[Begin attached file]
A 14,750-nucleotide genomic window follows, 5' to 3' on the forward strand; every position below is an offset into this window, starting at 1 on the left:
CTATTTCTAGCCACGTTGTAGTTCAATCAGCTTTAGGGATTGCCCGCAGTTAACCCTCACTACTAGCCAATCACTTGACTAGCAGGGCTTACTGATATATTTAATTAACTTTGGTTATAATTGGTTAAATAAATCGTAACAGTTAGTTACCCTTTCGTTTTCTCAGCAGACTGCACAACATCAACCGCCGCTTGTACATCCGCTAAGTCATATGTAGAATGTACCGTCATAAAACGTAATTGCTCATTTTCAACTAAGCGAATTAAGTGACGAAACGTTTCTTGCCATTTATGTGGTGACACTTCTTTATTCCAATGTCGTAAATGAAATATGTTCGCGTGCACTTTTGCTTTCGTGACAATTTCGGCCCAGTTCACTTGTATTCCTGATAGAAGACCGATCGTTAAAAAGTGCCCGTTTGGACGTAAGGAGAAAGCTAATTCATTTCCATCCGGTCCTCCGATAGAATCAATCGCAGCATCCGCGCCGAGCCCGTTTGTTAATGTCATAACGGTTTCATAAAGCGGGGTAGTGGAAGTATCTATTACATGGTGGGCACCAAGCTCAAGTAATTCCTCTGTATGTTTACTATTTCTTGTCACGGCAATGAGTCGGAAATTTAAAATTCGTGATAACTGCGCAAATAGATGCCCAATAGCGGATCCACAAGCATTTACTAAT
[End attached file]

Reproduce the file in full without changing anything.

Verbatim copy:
A 14,750-nucleotide genomic window follows, 5' to 3' on the forward strand; every position below is an offset into this window, starting at 1 on the left:
CTATTTCTAGCCACGTTGTAGTTCAATCAGCTTTAGGGATTGCCCGCAGTTAACCCTCACTACTAGCCAATCACTTGACTAGCAGGGCTTACTGATATATTTAATTAACTTTGGTTATAATTGGTTAAATAAATCGTAACAGTTAGTTACCCTTTCGTTTTCTCAGCAGACTGCACAACATCAACCGCCGCTTGTACATCCGCTAAGTCATATGTAGAATGTACCGTCATAAAACGTAATTGCTCATTTTCAACTAAGCGAATTAAGTGACGAAACGTTTCTTGCCATTTATGTGGTGACACTTCTTTATTCCAATGTCGTAAATGAAATATGTTCGCGTGCACTTTTGCTTTCGTGACAATTTCGGCCCAGTTCACTTGTATTCCTGATAGAAGACCGATCGTTAAAAAGTGCCCGTTTGGACGTAAGGAGAAAGCTAATTCATTTCCATCCGGTCCTCCGATAGAATCAATCGCAGCATCCGCGCCGAGCCCGTTTGTTAATGTCATAACGGTTTCATAAAGCGGGGTAGTGGAAGTATCTATTACATGGTGGGCACCAAGCTCAAGTAATTCCTCTGTATGTTTACTATTTCTTGTCACGGCAATGAGTCGGAAATTTAAAATTCGTGATAACTGCGCAAATAGATGCCCAATAGCGGATCCACAAGCATTTACTAAT